A year ago, the discussions at the Science Online conference inspired me to explore the question “what is the scientific paper?” — and specifically, what is wrong with the scientific paper and what its future might be. In time for this year’s conference, I’ve been reposting the the blogs on […]
Over at Journalology I discuss the issue of academic fraud in China, again. Academic fraud is an issue that few take seriously enough anywhere, and while China has a particularly big fraud problem, I worry that people allow that to distract them from the fraud problem at home. Read it […]
This is an archival re-post of something written last summer on the old blog. Any Questions, one half of BBC Radio 4’s weekly foray into the realm of mindless US-style talk radio bigotry, this week invited a panel of historians, novelists, and journalists to share their poorly considered thoughts on […]
Every time I blog about the future of science publishing and the opportunities for radical changes to the way science is conducted and disseminated, somebody comes along and leaves a comment telling me that the state of science publishing is perfect but one thing: the lack of “green” open access. […]
One really shouldn’t have to explain the advantages of RSS over email as a system for keeping up with new things to read. But you know how academics are. So the latest Journalology Literature Hack does just that — introducing RSS PubMed searches as an alternative to the increasingly inappropriate […]
I am not a lawyer, but I do have six years experience of Wikipedia, was once a very prolific Wikipedian, and, despite my lack of activity there in more recent years, am apparently still an “admin” on the English language Wikipedia. This, coupled with working for an open-access publisher, means […]
Academic publishing, and peer review in particular, was headline news in February — from stem cell researchers claiming that their work was being sabotaged by reviewers with conflicts of interest, to mainstream news noticing the absurdity of the impact factor situation. BBC Radio 4 must have decided that now was […]
One of the great recent developments in science publishing is the first hints of article-level metrics: for the first time researchers can get a good idea of how many people are reading and talking about their work. But there is a history of abuse of metrics in academia, with a […]
Over at Journalology I dive into the free archive of biomedical literature — PubMed Central — and stumble upon a piece of publishing archaeology: an early example of open-peer review. Read on to find out what it’s all about.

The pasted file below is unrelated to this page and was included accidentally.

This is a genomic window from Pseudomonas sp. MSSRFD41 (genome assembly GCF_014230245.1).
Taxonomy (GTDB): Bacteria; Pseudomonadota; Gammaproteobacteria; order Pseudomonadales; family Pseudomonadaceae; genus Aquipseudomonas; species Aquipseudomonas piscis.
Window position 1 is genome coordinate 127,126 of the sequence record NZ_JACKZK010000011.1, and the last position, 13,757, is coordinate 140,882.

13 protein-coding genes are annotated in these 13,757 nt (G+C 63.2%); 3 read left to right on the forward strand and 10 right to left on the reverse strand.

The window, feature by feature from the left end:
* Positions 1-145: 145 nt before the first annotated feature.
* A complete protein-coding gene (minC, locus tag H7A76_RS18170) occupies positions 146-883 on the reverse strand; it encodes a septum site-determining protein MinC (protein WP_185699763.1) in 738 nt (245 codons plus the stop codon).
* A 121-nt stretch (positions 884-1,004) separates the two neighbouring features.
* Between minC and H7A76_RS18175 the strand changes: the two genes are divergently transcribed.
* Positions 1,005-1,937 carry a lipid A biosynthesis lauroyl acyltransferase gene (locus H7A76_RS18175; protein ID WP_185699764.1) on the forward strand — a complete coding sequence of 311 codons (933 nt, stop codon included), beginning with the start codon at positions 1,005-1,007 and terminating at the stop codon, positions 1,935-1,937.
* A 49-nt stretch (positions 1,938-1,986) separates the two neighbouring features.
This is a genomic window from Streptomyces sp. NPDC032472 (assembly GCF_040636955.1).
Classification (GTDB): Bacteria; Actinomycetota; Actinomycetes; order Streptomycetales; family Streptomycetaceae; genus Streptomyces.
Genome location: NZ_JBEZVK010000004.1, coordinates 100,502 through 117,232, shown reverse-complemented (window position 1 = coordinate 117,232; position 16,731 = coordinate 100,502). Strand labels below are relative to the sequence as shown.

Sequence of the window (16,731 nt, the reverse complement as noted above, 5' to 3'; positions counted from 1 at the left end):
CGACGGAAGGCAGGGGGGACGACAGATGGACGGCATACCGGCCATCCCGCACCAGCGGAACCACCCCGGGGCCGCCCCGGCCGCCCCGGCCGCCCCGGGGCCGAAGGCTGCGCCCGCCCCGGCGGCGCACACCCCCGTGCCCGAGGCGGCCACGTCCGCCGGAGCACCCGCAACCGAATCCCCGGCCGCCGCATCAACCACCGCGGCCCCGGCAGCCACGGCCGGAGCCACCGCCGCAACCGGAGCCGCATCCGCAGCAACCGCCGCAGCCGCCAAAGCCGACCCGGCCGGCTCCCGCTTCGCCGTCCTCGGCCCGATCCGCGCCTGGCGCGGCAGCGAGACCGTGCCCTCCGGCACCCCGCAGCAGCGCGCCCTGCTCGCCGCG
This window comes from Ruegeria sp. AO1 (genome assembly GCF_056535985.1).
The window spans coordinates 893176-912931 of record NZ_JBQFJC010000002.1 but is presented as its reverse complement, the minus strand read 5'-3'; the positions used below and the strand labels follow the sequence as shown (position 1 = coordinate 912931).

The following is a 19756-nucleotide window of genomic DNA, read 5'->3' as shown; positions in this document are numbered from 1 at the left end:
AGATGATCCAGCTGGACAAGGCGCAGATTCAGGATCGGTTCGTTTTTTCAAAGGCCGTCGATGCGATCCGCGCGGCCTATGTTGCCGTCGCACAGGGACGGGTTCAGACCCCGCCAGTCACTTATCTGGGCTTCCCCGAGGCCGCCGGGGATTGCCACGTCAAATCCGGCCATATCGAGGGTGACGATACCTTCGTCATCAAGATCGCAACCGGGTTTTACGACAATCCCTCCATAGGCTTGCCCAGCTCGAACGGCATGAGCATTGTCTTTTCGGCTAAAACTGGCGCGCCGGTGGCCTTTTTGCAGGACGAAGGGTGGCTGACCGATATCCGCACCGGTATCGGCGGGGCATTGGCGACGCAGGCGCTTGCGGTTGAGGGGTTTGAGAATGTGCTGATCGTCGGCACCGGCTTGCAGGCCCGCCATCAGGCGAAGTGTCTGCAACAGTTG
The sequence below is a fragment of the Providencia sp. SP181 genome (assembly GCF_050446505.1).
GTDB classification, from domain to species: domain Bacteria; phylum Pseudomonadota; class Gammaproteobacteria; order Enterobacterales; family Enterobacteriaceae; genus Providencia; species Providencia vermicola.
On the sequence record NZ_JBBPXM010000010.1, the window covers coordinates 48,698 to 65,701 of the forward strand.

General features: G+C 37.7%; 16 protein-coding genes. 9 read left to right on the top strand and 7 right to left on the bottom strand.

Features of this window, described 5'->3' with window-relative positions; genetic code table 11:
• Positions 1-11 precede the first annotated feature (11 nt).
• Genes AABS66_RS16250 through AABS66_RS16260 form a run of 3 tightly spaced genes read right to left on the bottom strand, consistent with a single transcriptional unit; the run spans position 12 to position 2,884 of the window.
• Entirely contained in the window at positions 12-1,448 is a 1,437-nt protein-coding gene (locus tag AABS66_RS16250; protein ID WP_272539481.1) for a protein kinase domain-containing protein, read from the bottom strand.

Babylon in all its desolation is a sight not so awful as that of a surgeon with lawyer envy.
In a hit-fishing exercise on Journalology, I make contrarian suggestions and gross allegations on the subject of scientific misconduct in China. You can bite here.
I have just started blogging at Journalology, a group blog about science publishing, where I will contribute occassionality on the subjects of publishing technology, open data, the future of the scientific paper, and bad publishing. My first post is in the latter category, revisiting the Medical Hypotheses aids denialism incident. […]
Gulliver has a beer. This is an archival repost of something written on the old blog in august 2009. As always, it was great to see everybody at Science Online, and great shame not to have more time to talk to everybody. A Sunday afternoon informal in the park next […]
This is an archival repost of something I wrote on the old blog in october 2008. This week, I am mostly clearing my Google Docs of old half-written blog posts which I never got around to publishing… From the discussions in the publishing/OA blogosphere, one would get the impression that […]
This is another archival repost, originally written in september 2008. It was great to meet everybody at the London Science Blogging Conference. Before my dissection of what I thought were the important themes, I should just apologise for the accident with my facial hair — it was only this morning […]